Perhaps a trilogy of "Humanoid" prequels will be necessary to understand some of the mysteries of the movie: For example, why Earth, in the distant future, has come to resemble Luke Skywalker's Uncle Owen's farm. The architecture is similar, and people get around in cardboard land speeders. We learn from a scrolling introduction that Earth (now called "Metropolis") is being menaced by Lord Graal, a cruel, Mediterranean tyrant who looks as if he is peering out from the back of Darth Vader's helmet.
"The Humanoid" is heavy with actors from Bond movies, including unlikely leading man Richard Kiel (who played the steel-dentured villain Jaws in "The Spy Who Loved Me" and "Moonraker"). Here he's a space pilot named Golob with a sidekick, Robodog, a barking version of R2-D2. One day Graal attacks, shattering the duo's workaday boredom. "The worst that can happen is we spend 2,000 years in suspended animation," Golob tells his companion. "Still, beats a desk job."
But something much worse happens -- the villain uses a torpedo called the Kappatron to turn Kiel into his personal monster. Kiel's beard disappears; he becomes an unstoppable juggernaut with the personality of Chewbacca at his worst. In short, he becomes the Humanoid.
Here the movie reveals it has brazenly wrapped the look and feel of "Star Wars" around an Italian zombie movie. Further evidence emerges in a subplot about an evil scientist stealing the life essence from topless women with a painful-looking juicing machine, all for the purposes of keeping Barbara Bach (yet another veteran of "The Spy Who Loved Me") eternally young.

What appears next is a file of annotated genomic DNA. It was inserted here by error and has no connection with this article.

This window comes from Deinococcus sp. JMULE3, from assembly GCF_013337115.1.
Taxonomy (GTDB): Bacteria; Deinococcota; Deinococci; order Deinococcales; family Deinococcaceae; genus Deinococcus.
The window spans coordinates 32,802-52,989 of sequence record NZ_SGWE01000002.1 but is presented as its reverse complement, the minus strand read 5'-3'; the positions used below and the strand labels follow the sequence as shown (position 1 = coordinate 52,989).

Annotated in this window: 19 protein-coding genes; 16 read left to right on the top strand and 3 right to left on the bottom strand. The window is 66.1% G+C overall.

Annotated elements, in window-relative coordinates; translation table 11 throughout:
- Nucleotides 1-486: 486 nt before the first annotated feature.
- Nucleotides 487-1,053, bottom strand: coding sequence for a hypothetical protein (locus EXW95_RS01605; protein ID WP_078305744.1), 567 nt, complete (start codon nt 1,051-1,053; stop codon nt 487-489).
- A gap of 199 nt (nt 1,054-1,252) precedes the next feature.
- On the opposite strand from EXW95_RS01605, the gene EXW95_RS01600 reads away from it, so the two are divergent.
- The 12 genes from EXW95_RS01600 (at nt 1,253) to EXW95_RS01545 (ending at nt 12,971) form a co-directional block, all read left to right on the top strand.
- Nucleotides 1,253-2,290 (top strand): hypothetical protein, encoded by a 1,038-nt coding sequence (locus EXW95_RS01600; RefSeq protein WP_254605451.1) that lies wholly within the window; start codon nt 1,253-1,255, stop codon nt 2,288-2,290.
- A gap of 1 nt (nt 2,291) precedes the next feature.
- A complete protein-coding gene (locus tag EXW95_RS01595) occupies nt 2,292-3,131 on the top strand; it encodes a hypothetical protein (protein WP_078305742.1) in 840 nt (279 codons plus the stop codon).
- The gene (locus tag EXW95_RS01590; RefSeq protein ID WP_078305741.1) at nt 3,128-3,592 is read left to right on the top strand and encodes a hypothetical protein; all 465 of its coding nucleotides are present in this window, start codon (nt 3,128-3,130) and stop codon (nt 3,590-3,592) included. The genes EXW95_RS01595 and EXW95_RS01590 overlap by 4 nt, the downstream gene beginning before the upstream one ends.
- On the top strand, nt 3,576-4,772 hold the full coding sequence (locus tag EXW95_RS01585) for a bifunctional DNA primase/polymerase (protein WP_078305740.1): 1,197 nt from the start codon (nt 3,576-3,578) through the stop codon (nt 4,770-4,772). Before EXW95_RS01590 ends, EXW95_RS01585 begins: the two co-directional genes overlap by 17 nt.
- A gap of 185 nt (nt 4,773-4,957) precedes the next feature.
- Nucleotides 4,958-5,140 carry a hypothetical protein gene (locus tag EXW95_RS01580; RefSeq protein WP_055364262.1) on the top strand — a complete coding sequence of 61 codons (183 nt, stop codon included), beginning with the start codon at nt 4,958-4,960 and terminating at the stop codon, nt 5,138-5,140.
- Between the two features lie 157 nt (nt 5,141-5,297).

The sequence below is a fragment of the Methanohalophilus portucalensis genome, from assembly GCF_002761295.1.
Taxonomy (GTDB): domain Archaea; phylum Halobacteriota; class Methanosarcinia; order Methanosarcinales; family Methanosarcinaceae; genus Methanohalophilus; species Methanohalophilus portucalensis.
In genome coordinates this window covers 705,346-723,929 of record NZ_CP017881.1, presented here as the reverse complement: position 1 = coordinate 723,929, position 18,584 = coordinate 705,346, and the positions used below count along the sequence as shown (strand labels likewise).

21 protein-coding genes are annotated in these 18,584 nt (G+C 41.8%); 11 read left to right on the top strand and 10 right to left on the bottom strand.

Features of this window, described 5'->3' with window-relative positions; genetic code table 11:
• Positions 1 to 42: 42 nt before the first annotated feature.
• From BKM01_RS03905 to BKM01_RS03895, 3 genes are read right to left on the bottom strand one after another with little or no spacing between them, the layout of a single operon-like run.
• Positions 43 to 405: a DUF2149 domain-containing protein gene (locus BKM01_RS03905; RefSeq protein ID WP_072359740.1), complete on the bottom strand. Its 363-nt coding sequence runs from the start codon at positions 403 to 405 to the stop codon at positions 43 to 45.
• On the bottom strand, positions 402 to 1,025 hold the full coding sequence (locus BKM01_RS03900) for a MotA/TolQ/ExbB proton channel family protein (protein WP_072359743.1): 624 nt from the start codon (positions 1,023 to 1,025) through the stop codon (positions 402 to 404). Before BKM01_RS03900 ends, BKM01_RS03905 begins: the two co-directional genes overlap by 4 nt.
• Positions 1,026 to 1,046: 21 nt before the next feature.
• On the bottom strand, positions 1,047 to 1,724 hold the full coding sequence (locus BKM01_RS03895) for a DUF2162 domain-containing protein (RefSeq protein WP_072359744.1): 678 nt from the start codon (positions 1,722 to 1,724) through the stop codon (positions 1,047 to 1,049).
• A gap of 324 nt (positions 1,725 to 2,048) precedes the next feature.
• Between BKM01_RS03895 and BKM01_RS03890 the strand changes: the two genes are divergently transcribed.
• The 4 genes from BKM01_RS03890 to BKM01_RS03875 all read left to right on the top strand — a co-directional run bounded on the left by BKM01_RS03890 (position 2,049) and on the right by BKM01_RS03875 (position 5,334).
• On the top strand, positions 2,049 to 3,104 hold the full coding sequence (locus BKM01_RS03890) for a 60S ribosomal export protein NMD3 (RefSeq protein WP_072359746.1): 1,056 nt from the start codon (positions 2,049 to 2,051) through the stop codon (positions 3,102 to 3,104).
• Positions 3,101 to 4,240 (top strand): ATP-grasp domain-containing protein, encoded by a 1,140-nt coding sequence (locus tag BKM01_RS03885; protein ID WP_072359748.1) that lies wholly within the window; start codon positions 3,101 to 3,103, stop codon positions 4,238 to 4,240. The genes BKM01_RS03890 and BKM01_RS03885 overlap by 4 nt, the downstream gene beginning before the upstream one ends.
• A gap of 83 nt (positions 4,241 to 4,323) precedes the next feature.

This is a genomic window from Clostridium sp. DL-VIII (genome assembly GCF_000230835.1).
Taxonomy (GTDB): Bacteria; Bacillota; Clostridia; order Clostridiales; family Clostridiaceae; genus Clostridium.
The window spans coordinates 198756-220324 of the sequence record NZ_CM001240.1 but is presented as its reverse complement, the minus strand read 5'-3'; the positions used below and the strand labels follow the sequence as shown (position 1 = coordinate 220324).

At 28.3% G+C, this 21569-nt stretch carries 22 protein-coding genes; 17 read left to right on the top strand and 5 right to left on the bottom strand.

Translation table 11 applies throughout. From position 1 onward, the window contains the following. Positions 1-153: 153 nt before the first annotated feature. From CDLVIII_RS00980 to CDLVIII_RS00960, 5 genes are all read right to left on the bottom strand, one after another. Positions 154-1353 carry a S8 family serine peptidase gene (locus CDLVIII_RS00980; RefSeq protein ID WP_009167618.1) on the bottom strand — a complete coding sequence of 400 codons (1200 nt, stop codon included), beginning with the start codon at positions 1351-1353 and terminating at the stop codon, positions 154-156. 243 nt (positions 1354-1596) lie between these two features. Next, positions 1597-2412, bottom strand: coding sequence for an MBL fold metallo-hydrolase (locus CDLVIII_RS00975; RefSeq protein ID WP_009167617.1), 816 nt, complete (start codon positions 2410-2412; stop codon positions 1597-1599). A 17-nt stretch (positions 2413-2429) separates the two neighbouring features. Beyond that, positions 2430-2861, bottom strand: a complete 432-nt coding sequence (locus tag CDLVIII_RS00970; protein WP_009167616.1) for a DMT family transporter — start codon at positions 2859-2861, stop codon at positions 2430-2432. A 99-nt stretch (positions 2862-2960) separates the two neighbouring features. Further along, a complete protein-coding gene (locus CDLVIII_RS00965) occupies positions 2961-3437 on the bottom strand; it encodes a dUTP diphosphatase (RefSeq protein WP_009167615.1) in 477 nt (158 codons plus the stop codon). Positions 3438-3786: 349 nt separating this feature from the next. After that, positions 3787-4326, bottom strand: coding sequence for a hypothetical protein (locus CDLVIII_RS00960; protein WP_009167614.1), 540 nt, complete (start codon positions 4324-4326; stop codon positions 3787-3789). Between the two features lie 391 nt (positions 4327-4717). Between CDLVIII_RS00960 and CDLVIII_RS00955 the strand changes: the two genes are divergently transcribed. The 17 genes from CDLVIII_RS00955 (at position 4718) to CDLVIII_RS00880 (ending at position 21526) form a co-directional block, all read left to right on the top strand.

Now the fate of Earth rests with scientist Corinne Clery, another Bond girl, and a mysterious, Jedi-like mystic who, unlike Obi-Wan, is a small Tibetan boy. "Our lives are in danger, and I can't find the counter-Humanoid notes I took," Clery says in frustration, as a blaster-proof Jaws terrorizes the citizens of Metropolis.
Finally, as his humanity wins out, the Humanoid joins the heroes in their struggle. Along for the ride is curly-haired space pilot Nick, who suddenly begins copping a lot of Han Solo's attitude. He says things like, "Kid, you've got to be out of your gravity zone," and blasts incoming fighters in a retread of "Star Wars'" rotating turret sequence. In the sleek halls of a Death Star-like fortress, Ennio Morricone victory music plays prematurely as Kiel kills storm troopers by hoisting them through the ceiling while Robodog winks and lays oil slick.
To bear witness to this earnest but witless series of events is to see just how much more George Lucas' movie had going for it than B-movie virtues. You long for a story that makes sense, like one about a restless youth who leaves a life on the farm to fight an evil empire. Still, it beats hearing about Naboo again.
Now "Attack of the Clones" has hit theaters, and we need not fear cheap imitations. No one, for the time being, seems keen to replicate the puzzling formula of the Clone War trilogy. Even Luigi Cozzi, a devoted fan, calls "The Phantom Menace" a disillusionment: "It was technically perfect, but the characters were ridiculous."
And the once-vigorous exploitation trade has long ago collapsed. These days Cozzi can only rest on his laurels -- which also include a 1980 version of "Alien" called "Alien Contamination." There are no actual aliens in "Alien Contamination," due to budget restrictions. But there are space eggs that cause people's intestines to eject in slow motion, like snakes from bloody peanut-brittle tins.
Today Cozzi writes books about sci-fi and horror, and co-manages Profondo Rosso with Dario Argento, his mentor and the acknowledged master of Italian horror. Their industry had died out by 1990, administered the kiss of death by competition from deregulated television in Italy and straight-to-video in America.
Low-budget horror and sci-fi imports, at least for the time being, are a thing of the past. Ours is a world of chilly digital effects, where the charms of stop-motion robots and exploding plaster heads have been lost. Fans of this daffy and often delightful genre can only hope that, as Plummer intones at the end of "Starcrash," some dark force will show its face once more. The wheel, after all, will always turn. Imperial battleship, stop the flow of time!